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Poster of the Week – Feinstein Can’t Escape History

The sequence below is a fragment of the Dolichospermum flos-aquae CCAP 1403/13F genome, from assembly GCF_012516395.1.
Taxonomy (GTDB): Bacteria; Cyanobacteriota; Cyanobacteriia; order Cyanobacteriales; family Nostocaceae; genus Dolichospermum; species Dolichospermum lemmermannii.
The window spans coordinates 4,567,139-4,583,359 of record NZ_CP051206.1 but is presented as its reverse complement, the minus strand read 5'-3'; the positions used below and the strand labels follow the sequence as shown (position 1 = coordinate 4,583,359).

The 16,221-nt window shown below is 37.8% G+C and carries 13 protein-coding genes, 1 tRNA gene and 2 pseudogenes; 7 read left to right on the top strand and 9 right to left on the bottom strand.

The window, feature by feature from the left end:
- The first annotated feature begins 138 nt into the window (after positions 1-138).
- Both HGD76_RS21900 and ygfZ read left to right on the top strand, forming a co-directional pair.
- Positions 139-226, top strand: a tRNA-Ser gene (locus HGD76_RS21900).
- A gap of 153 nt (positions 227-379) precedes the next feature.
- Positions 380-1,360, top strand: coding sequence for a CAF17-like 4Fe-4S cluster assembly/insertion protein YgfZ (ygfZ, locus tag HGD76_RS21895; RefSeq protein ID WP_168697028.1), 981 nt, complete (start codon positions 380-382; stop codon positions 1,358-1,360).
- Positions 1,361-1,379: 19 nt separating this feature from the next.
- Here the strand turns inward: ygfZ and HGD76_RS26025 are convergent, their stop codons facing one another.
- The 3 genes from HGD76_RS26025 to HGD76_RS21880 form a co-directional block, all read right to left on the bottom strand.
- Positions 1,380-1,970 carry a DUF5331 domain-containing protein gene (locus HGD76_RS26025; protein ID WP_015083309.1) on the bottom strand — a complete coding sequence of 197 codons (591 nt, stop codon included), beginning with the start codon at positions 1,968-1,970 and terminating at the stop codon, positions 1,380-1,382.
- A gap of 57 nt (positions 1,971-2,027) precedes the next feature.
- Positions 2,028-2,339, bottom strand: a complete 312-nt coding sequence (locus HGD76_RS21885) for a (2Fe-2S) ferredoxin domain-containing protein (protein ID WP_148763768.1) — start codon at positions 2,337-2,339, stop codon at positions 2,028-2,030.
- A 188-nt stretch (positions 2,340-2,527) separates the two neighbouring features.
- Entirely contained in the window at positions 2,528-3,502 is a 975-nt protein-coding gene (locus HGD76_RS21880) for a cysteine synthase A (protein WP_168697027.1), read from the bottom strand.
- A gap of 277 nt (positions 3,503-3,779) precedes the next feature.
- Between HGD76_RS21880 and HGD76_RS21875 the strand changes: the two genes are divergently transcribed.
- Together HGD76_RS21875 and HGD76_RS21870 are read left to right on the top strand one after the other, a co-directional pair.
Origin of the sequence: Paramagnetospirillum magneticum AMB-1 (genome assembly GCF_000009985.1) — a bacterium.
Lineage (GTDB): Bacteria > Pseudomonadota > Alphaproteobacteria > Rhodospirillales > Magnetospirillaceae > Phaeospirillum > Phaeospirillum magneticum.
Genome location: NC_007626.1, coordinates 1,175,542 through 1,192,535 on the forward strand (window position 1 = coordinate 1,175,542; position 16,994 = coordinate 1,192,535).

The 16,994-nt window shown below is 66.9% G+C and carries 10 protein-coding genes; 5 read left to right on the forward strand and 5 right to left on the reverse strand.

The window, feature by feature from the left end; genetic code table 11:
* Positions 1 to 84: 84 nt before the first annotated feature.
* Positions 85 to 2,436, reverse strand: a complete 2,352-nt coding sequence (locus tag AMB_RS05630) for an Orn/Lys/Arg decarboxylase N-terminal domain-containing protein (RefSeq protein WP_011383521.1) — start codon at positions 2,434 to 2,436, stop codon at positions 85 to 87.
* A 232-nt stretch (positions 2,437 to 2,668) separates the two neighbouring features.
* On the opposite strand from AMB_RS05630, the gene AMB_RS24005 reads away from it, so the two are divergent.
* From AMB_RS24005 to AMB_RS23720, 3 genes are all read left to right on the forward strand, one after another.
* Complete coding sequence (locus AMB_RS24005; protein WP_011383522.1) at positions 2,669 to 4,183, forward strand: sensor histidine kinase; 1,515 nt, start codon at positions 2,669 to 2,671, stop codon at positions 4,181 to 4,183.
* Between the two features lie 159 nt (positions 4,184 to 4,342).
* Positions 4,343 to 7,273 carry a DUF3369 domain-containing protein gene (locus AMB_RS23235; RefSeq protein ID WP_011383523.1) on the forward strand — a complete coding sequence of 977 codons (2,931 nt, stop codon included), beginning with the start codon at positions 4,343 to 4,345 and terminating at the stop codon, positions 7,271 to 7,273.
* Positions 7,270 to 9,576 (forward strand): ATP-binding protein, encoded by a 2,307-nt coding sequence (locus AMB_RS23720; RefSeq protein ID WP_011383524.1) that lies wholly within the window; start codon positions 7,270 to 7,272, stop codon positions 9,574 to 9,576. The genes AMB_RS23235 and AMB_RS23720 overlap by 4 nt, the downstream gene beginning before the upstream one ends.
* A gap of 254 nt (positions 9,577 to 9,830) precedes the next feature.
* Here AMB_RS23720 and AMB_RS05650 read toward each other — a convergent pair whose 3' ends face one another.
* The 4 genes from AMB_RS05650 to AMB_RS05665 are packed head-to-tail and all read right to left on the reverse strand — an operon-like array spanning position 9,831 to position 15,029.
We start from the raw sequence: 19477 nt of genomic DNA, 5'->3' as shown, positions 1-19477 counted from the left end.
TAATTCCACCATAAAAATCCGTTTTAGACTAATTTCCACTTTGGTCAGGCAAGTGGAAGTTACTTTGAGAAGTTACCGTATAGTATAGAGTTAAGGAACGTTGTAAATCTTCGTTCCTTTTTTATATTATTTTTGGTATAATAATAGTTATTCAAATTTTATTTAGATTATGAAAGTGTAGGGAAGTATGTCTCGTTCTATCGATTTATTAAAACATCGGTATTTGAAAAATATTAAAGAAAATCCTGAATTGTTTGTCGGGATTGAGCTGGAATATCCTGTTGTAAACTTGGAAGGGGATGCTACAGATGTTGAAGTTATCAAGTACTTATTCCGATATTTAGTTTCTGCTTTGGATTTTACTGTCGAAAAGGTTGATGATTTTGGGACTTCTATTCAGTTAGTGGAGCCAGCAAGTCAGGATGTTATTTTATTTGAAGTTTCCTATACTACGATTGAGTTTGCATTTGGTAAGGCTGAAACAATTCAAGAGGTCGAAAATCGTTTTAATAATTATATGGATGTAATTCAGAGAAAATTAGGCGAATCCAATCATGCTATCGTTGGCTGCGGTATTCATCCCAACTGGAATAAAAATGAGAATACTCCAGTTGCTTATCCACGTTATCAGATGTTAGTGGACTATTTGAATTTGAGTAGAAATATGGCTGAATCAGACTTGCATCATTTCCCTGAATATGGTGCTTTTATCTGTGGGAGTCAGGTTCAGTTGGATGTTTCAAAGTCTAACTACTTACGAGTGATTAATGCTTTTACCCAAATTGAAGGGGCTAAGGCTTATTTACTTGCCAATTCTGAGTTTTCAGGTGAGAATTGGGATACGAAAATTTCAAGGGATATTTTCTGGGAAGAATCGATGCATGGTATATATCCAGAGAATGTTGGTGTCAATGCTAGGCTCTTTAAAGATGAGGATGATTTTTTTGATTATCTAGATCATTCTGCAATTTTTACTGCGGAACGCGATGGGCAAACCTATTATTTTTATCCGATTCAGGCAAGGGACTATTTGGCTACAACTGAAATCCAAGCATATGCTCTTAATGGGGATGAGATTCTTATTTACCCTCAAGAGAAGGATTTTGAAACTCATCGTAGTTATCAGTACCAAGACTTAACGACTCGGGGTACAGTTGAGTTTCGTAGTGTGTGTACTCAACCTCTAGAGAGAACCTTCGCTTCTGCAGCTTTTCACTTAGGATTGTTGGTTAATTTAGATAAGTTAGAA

An L.A. Times article discussed a proposal to rename 42 San Francisco schools named after people with alleged associations with slaveholding, colonization, or oppression. Included on the list is the Dianne Feinstein Elementary School. Senator Feinstein is accused of repeatedly raising the Confederate flag in front of S.F. City Hall, and for helping to destroy a Pilipino neighborhood through mass evictions. Her insistence that the Confederate flag continue to be flown at City Hall is detailed in a 2019 San Francisco Bay View article. (see link below). The evictions occurred in 1977, following a decade-long struggle over the International Hotel in San Francisco, home to 150 elderly Chinese and Pilipino tenants. The evictions were preceded by one of the most violent street battles in San Francisco history. Approximately 400 police in full riot gear broke through the 3,000 people barricading the hotel with their bodies. In what could be interpreted as an attempt to distance Feinstein from the accusation, the article pointed out that Feinstein did not become mayor of San Francisco until the following year. However, it left out the fact that she had been a member of San Francisco’s powerful Board of Supervisors from 1969 -1978 and continued to support the demolition after she became mayor. Many posters were produced during the years of protests to save the International Hotel. At least one of them, shown here, includes a cartoon figure of then Mayor Feinstein, working with the courts, police, and the Four Seas Investment Corporation to demolish the hotel, while hotel residents and supporters organize resistance against them. Haven’t yet seen any posters showing Feinstein and Lindsey Graham hugging – both were maskless – during the Amy Coney Barrett hearing in October, but we’ll share them. Sources: San Francisco examines renaming 42 of its schools I-Hotel, 30 years later - Manilatown legacy honored It’s true: As San Francisco mayor, Dianne Feinstein did repeatedly fly a Confederate flag in front of City Hall To read more about the International Hotel, visit poster #19 in CSPG’s online exhibition, “Reclaim! Remain! Rebuild! Posters on Affordable Housing, Gentrification & Resistance."

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